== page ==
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32. Energy Sources ( Energy sources the fuel) A Series of Presentation to Class By Mr. Allah Dad Khan Agriculture Free Lance Consultant and Adviser KPK Pakistan
(Sources of Fuel )
Mr. Allah Dad Khan
Agriculture Free Lance
Consultant and Adviser KPK
1) Characteristics of a good source of fuel :-
i) It should have a high energy output per unit mass or volume.
ii) It should be easily available.
iii) It should be easy to store and transport.
iv) It should be economical.
2) Sources of energy :-
There are two main sources of energy. They are conventional and
non conventional sources of energy.
i) Conventional sources of energy :- are wood, flowing water
and fossil fuels (coal, petroleum, natural gas).
ii) Non conventional sources of energy :- are solar energy, wind
energy, biomass energy, ocean energy (tidal energy, wave energy,
ocean thermal energy), geothermal energy, nuclear energy etc.
Some sources of energy are renewable like sun, wind, flowing
water, ocean, wood, biomass etc.
Some sources of energy are non renewable like coal, petroleum and
3. Conventional sources of energy :-
a) Fossil fuels :- are fuels formed inside the earth from the
remains of plants and animals after millions of years. The
fossil fuels are coal, petroleum and natural gas. Fossil
fuels are non renewable sources of energy so they
should be conserved and used judiciously.
Disadvantages of fossil fuels :-
i) Burning of fossil fuels release gases and harmful
particles which causes air pollution.
ii) Burning of fossil fuels release acidic oxides of sulphur
and nitrogen which causes acid rain which is harmful for
living organisms, affects soil and water, causes damage
to buildings, corrosion of metals etc.
iii) Burning of fossil fuels release a large amount of carbon
dioxide gas which increases the temperature of the
atmosphere and causes global warming (green house
b) Thermal power plants :-
In thermal power plants the heat energy produced by burning fossil
fuels like coal, petroleum or natural gas is used to heat water and
change it into steam which rotates the turbines of generators to produce
c) Hydro power plants :-
In hydro power plants water from rivers are stored by constructing
dams. The water from the dam flows down through pipes and rotates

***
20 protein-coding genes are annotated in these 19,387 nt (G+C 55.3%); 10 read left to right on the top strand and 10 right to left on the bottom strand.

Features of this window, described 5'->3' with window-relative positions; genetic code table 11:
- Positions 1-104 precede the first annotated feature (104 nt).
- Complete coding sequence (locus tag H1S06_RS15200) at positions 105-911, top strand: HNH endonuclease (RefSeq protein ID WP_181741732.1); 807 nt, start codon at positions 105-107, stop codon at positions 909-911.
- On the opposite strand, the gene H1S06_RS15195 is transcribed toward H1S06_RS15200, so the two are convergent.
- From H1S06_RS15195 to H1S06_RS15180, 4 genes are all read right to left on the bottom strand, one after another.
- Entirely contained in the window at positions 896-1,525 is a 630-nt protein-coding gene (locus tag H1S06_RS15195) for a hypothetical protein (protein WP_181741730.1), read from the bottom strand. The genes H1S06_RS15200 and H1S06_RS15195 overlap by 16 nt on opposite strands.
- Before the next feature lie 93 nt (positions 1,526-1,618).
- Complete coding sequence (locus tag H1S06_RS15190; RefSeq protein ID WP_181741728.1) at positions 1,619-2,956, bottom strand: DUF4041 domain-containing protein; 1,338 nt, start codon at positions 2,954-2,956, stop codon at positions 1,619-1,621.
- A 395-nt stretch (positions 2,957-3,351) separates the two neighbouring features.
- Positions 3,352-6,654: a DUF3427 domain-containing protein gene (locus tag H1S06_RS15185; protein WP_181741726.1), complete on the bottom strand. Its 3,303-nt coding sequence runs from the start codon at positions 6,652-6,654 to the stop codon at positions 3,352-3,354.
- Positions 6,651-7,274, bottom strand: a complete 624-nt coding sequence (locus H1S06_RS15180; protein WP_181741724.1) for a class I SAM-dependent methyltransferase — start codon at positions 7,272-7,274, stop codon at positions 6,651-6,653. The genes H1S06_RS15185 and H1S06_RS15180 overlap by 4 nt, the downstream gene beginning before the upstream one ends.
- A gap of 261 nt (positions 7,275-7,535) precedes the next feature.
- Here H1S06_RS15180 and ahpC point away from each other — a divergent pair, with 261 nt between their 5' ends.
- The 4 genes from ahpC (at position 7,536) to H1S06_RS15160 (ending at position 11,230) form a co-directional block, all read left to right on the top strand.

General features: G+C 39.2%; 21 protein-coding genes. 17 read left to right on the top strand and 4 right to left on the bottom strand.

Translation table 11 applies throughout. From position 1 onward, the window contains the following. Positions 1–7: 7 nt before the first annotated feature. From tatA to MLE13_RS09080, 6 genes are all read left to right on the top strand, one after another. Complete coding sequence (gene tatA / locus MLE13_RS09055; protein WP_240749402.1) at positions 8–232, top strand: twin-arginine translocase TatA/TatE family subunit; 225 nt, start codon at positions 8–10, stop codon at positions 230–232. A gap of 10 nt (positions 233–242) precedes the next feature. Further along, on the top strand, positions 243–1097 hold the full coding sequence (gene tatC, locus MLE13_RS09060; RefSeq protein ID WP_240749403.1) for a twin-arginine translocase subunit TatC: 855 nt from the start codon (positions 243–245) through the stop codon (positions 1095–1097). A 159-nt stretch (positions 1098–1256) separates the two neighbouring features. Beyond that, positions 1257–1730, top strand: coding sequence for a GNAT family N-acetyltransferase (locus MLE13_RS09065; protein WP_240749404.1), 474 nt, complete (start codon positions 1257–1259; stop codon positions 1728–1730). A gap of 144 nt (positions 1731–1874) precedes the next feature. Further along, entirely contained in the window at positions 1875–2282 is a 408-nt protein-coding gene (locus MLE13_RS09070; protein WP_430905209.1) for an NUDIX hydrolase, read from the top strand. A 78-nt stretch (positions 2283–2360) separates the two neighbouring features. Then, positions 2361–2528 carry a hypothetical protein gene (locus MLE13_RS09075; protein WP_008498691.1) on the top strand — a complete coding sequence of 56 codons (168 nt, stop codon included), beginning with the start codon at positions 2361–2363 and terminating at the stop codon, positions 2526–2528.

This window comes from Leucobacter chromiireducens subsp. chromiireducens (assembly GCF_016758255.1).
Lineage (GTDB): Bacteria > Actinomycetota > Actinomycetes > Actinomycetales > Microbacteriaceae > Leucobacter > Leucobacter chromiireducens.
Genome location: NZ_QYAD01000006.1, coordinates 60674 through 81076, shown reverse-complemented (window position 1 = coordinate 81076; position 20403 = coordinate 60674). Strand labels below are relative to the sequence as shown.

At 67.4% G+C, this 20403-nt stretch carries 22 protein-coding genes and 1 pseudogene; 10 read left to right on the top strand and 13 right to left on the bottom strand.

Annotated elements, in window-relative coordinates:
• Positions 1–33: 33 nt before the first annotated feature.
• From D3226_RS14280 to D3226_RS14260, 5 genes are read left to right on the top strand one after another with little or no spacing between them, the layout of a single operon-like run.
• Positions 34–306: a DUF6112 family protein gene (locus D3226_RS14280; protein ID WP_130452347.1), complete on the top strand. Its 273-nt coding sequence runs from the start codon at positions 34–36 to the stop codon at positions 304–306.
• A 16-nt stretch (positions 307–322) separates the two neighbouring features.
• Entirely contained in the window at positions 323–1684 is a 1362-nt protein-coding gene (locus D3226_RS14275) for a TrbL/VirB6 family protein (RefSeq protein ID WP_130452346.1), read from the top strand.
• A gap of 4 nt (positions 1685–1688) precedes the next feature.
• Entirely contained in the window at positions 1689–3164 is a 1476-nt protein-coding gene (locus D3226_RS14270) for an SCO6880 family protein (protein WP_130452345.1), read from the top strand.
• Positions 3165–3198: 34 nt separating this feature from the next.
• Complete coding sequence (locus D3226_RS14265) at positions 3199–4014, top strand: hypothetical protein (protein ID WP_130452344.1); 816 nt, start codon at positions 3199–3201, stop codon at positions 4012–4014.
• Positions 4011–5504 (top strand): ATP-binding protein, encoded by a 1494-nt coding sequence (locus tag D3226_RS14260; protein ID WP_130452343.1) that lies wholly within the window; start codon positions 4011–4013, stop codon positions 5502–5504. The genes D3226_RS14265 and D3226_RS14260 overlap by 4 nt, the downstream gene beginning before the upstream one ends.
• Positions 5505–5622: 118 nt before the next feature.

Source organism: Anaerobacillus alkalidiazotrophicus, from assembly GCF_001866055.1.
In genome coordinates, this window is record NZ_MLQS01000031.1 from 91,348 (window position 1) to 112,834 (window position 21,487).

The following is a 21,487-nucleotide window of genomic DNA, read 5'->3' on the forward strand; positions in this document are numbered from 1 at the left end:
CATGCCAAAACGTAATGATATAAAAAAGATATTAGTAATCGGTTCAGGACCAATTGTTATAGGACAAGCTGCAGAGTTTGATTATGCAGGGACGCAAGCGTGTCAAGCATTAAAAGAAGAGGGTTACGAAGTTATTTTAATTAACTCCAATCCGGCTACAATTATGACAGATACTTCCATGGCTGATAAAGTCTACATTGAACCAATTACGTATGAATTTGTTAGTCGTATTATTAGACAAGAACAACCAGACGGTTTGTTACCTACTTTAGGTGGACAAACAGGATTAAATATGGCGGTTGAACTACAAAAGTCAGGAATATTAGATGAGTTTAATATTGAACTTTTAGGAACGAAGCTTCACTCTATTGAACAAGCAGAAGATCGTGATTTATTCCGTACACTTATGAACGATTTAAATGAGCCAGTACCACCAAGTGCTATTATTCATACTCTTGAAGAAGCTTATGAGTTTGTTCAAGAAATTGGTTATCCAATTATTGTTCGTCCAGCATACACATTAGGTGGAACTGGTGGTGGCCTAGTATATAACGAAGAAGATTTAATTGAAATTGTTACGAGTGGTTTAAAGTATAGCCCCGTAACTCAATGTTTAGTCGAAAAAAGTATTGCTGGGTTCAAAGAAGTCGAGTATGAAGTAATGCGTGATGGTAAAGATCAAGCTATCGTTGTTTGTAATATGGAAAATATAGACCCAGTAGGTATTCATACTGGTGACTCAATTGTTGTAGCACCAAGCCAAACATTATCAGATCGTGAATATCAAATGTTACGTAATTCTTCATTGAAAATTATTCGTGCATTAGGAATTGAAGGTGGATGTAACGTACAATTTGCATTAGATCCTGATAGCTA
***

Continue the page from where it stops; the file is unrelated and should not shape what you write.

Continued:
the turbines of generators to produce electricity.
i) Flowing water is a renewable source of energy.
ii) The electricity produced does not cause pollution.
iii) The water stored in dams can also be used to control floods and
i) The initial cost is high.
ii) Large areas of land gets submerged and the decomposition of
vegetation produces methane gas which is a green house gas.
iii) It causes displacement of people from large areas of land.
d) Biomass energy :-
The waste materials and dead parts of living things are
called biomass. Eg :- wood, animal dung, vegetable waste,
agricultural waste, sewage etc. Biomass is decomposed
by anaerobic microorganisms to produce biogas.
Biogas is a mixture of gases containing methane, carbon
dioxide, hydrogen and hydrogen sulphide.
Biogas plant :-
The biogas plant has a large underground tank made of bricks and
cement. The lower part is the digester and the upper part has a dome
with a gas outlet. On one side of the tank above the ground is a mixing
tank and on the other side is an overflow tank.
Animal dung is mixed with water in the mixing tank and the slurry is
sent into the digester. In the digester the slurry is decomposed by
anaerobic microorganisms and after a few days biogas is produced.
The gas is taken out through the gas outlet and used for heating and
lighting purposes. The slurry left behind is rich in nitrogen and
phosphorus and is used as manure for crops.
e) Wind energy :-
Wind energy is used in wind mills which converts the
kinetic energy of the wind into mechanical or electrical
energy. The kinetic energy of wind can be used to do
mechanical work like lifting water from wells or grinding
grains in flour mills. It can also be used to rotate the
turbines of generators to produce electricity.
A single wind mill produces only a small amount of
electricity. So a large number of wind mills in a large area
are coupled together to produce more electricity in wind
i) It is a renewable source of energy.
ii) It does not cause pollution.
iii) The recurring cost is less.
i) Wind is not available at all times.
ii) It requires a large area of land.
iii) A minimum wind speed of 15 km/h is required.
4) Non conventional sources of energy :-